Disclosure: I borrowed Wonderstruck from my daughter.

© 2012 Anna Horner of Diary of an Eccentric. All Rights Reserved. Please do not reproduce or republish content without permission.

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Source: The Girl’s personal library
The Girl’s Rating: ★★★★☆

A review of Great Illustrated Classics: Frankenstein by Mary Shelley, adapted by Malvina G. Vogel by The Girl (age 11)

The epic battle between man and monster reaches its greatest pitch in the famous story of FRANKENSTEIN.  In trying to create life, the young student Victor Frankenstein unleashes forces beyond his control, setting into motion a long and tragic chain of events that brings Victor himself to the very brink.  How he tries to destroy his creation, as it destroys everything Victor loves, is a powerful story of love, friendship…and horror.  (publisher’s summary)

This is my favorite quote from the fiction thriller Frankenstein by Mary Shelley:

“The dim light of the moon shone through the window into my bedroom.  As my eyes flew open, the moonlight revealed the huge figure of the monster as he lifted up the curtains around my bed.”  (page 48)

The main character is Victor Frankenstein, who made the monster.  Victor, through most of the story, is trying to stop the monster from killing more innocent people.  The setting is various countries, like Switzerland and Russia, because Victor travels for most of the book.

I think the most interesting part of the book was when the monster was telling his story to Victor because you realize why the monster became mean.  The book grabbed my attention, and I didn’t want to put it down.  It is about 240 pages, and I finished it the same day I started it.  I liked that it includes illustrations because I found them interesting.  They give you an idea of what the monster looked like, but I still pictured him differently.  It says the monster has yellow skin, but I pictured him with green skin for some reason.

I know the writing may not be all Mary Shelley’s, but the story is, and I want to one day read the original.  I rate it this version 4 out of 5 stars.

Disclosure: Great Illustrated Classics: Frankenstein is from The Girl’s personal library.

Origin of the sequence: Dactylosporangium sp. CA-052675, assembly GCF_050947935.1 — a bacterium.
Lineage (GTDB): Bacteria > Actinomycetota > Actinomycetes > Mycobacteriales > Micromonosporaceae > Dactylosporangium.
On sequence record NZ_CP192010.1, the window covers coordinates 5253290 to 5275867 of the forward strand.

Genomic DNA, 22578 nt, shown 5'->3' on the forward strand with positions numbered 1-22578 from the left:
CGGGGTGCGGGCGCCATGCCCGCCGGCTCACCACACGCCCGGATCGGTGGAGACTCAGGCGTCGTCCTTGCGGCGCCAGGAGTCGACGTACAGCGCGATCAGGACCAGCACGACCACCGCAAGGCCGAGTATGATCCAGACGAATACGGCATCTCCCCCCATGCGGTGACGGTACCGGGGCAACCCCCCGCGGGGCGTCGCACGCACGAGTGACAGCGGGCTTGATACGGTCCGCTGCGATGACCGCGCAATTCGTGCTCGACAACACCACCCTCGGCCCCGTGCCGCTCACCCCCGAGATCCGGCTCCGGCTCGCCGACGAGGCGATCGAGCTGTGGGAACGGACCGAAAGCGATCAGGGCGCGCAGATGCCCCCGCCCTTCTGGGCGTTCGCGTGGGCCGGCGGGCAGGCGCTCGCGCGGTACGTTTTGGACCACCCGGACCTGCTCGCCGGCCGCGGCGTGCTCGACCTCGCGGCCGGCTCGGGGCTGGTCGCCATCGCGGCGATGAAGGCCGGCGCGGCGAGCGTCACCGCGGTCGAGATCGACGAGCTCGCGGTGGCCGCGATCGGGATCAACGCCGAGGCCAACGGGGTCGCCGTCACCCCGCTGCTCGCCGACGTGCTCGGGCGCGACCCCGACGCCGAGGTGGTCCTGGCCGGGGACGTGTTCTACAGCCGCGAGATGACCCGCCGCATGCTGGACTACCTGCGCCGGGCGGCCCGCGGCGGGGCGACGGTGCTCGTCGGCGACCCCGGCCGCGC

© 2012 Anna Horner of Diary of an Eccentric. All Rights Reserved. Please do not reproduce or republish content without permission.

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Source: The Girl’s personal library
The Girl’s Rating: ★★★★★

The Girl (age 11) recently finished The Loser List: Revenge of the Loser by H.N. Kowitt (sequel to The Loser List) and wanted me to ask her some questions for her review.  First, a little about the book:

My name, Danny Shine, is officially OFF the Loser List in the girls’ bathroom.  But now I have a new problem: this guy, Ty Randall.

Ty is basically perfect, and he’s ruining everything — including my reputation as the best artist in the school.  So I really have no choice.  I have to get REVENGE.  (publisher’s summary)

Me: Tell us a little about this book.

The Girl: This new guy, Ty, comes to school, and he grabs everyone’s attention, including Danny’s secret crush.  And it’s about a talent show to raise money to renovate a playground, and they run into a lot of problems.  Danny doesn’t like how Ty won the art contest instead of him, and now no one pays attention to Danny anymore.

Me: Did you like Revenge of the Loser better than the first book?

The Girl: I liked the first book a little better because the plot was more interesting.  But I’d still give this book 4 out of 5 stars.  I gave the first book 4.5 stars, though.

Me: How has the main character, Danny, changed since Book 1?

The Girl: He hasn’t really changed, but people are more interested in his drawings since the last book.

Me: What was your favorite scene in the book?

The Girl:  When Danny catches Ty horribly rapping about global warming in the locker room.  Ty doesn’t know he’s being watched.  It was really funny.

“Global warming u gotta prevent it
Let’s all write postcards to the Senate….”

This was the worst rap I’d ever heard! Being tone-deaf was bad enough. But now he was twitching with his thumbs turned out. I was staring so hard, I didn’t realize my backpack had slid down my arm. As I watched Ty strut, it dropped to the ground with a THUD! (pages 66-67)

Me: Do you think kids your age can relate to Danny, or is he a little over the top?

The Girl: I guess kids who like to draw and read comics could relate to him.  I do because I like to read and write comics.

Me: Do you hope there’s a Book 3?

The Girl: Yes, I’d read another one of these books.

Me: Any last thoughts?

The Girl: Yes.  This book made me laugh out loud during silent reading in class.

Me: Did you get in trouble?

The Girl: No. But other kids stared at me funny. 🙂

Disclosure: The Loser List: Revenge of the Loser is from The Girl’s personal library.

© 2012 Anna Horner of Diary of an Eccentric. All Rights Reserved. Please do not reproduce or republish content without permission.